In the UK, ICUs tend to have a high ratio of nursing staff per patient. Nurses in the UK play a key role in clinical decision-making and take part in daily clinical rounds. They closely liaise with patients’ family members, updating them about clinical progress and other relevant details. Also, UK units employ nurse-driven protocols in ventillatory management and weaning, feeding regimen, glycemic control, etc. India is experiencing an acute shortage of qualified nurses, which results in a lower nurse-to-patient ration in India than in the UK (Oberoi and Udgiri 2003). Many of the practices delegated to nurses in the UK are more often managed by a doctor in India. For example, Indian ICU doctors take primary responsibility for making clinical decisions and liaising with patients’ families. Moreover, nurses (and patients’ families, for that matter) are not as involved in end-of-life decisions as they are in the UK. In addition to taking the lead in decision-making, the attending physician in India also tends to take responsibility for routine practices, such as ventillatory management. On the other hand, there is no practical difference between the two countries in the presence of inhouse doctors/trainees, physiotherapists, ancillary technicians and biomedical and clerical staff.
Support staff functions in the UK and India differ, as well. In the UK, the typical ICU has a bed manager to facilitate patient transfer, an ICU clinical pharmacist and a speech and language therapist doing daily rounds on tracheostomy patients. In addition, UK units include microbiology services in their daily ward rounds and discussions regarding diagnostic possibilities and appropriate antibiotic therapies. These functions are not always present in Indian ICUs. On the other hand, while the availability of radiological services is a luxury in UK, there is never a major problem in ordering a bedside ultrasound, computed tomography, magnetic resonance imaging, echo cardiogram, or electroencephalogram in India.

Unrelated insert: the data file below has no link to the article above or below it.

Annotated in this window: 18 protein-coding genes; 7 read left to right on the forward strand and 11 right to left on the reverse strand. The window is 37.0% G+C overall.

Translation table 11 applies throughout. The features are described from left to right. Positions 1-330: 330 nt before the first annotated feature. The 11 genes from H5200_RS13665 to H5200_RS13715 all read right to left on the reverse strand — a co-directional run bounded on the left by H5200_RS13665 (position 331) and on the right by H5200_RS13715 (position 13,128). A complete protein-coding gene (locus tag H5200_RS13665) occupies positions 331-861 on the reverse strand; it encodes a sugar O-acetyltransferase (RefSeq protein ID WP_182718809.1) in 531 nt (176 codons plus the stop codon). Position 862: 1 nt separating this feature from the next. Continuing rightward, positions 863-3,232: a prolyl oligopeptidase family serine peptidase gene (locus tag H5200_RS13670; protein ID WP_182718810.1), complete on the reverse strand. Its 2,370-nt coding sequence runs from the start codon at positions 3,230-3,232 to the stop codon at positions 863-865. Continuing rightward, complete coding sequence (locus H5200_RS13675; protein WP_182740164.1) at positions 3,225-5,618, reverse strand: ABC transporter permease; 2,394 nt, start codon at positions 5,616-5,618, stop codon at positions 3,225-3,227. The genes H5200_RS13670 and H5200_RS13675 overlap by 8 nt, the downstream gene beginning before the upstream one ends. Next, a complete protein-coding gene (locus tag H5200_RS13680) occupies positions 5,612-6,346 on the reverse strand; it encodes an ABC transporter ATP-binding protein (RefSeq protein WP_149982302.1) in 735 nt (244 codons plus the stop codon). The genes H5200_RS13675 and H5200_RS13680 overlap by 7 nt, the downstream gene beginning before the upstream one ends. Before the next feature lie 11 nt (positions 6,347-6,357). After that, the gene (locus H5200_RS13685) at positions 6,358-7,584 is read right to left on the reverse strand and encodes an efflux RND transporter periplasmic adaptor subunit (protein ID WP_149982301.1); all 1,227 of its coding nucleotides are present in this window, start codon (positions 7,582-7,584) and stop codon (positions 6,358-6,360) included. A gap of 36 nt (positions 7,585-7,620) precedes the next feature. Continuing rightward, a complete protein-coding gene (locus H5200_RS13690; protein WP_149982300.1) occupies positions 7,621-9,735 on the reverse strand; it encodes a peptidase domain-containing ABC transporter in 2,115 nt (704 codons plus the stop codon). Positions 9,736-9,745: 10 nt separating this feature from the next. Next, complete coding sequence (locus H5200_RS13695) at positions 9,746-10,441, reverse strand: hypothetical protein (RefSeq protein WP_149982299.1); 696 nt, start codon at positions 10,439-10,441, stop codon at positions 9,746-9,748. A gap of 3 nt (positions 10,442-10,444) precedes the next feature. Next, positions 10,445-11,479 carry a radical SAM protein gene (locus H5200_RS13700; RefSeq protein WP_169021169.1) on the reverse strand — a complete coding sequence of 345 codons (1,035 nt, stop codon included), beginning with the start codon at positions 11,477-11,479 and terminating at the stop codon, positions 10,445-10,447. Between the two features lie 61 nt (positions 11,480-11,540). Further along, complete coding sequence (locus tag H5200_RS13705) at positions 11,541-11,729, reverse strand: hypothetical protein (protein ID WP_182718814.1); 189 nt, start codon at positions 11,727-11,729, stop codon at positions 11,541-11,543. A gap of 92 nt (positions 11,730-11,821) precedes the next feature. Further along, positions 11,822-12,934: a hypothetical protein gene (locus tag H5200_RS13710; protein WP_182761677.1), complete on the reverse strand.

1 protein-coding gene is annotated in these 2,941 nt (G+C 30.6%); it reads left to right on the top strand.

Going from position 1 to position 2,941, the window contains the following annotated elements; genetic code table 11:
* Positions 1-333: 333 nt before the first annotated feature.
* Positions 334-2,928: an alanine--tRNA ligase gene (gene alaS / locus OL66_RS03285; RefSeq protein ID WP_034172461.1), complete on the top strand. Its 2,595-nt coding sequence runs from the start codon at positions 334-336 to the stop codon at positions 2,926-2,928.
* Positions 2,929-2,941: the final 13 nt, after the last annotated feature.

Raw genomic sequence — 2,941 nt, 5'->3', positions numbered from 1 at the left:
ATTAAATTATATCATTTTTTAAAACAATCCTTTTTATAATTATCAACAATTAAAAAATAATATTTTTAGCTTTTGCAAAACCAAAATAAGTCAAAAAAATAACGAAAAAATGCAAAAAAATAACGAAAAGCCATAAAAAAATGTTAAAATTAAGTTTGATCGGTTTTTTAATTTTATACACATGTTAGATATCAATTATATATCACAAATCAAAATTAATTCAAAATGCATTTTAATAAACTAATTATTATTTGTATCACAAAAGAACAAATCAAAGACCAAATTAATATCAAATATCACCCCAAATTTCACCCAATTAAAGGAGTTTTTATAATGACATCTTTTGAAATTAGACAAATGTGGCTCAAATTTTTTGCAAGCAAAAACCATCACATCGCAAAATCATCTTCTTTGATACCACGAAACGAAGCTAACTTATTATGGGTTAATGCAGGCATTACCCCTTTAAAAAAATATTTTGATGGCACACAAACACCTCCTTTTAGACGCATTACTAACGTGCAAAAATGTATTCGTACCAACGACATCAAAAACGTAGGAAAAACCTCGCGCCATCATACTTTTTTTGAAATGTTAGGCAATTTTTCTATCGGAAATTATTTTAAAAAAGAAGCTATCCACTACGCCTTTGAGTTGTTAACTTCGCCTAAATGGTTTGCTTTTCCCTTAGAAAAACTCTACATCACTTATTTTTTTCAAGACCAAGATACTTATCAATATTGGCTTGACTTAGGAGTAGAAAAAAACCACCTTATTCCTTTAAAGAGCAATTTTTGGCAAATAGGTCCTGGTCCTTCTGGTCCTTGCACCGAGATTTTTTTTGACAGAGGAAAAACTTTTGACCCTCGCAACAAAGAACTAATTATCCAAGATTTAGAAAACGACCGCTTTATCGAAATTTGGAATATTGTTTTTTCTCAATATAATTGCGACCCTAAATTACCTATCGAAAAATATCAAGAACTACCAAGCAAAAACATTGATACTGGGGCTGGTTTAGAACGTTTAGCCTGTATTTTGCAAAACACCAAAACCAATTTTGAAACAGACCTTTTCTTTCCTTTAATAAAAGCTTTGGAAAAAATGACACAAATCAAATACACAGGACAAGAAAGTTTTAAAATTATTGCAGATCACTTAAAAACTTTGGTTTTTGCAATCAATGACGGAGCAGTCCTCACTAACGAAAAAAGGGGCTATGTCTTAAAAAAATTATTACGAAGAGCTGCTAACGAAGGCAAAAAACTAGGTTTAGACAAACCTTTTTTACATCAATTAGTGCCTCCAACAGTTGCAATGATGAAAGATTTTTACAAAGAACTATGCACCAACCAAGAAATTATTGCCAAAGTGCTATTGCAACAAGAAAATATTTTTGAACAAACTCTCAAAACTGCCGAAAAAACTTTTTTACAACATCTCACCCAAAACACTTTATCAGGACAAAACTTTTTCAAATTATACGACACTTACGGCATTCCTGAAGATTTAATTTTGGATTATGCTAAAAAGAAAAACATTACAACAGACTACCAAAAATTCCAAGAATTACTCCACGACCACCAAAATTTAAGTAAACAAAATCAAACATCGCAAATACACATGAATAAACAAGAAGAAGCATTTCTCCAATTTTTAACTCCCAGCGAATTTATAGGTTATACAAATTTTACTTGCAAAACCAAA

In the UK, the role of critical care outreach services is well established and is an integral part of comprehensive critical care services. The delivery model is nurse-driven, and the role of a doctor is to step in when the team requests input in selected circumstances. The team works with an objective to avert ICU admissions by intervening early in clinical deterioration, following up on discharges from the unit and educating ward staff by sharing critical care skills. Along similar lines, the concept of rapid response teams, or medical emergency teams, is slowly coming into practice in India (Senthil Kumar et al. 2006). The key difference is, as these teams are ICU-based teams led by a doctor, the number of interventions done on-site is greater than those performed by UK outreach services.
Case Mix and Patient Care
In the UK, ICU admission is based on a classification of patient categories into four levels (Levels 0 to 3, with increasing number of organs requiring supportive care in each successive level). The final decision to admit the patient rests with the consultant on call in the unit. The case mix tends to consist of postoperative patients, as well as patients experiencing sepsis with multiorgan failure, trauma, toxidromes and respiratory failure. The majority of ICU patients in the UK are elderly. In India, no strict criteria for ICU admission exist, and the decision to admit the patient is made by the primary physician. The ICU population in India is not that old, and the indications for admission, apart from the categories already mentioned in the UK context, include obstetric emergencies, tropical diseases like malaria, dengue with organ failure, immunocompromised patients, etc.
Clinical audit, to ensure adequate standards and quality of care, is an integral part of the clinical governancein UK. Unfortunately, this practice is not universal in Indian ICUs. On the other hand, while initiating clinical research is becoming a more and more difficult and time-consuming process in European ICUs (Truog et al. 2005), these limitations have not been observed yet in India, enabling clinical research to progress more easily there.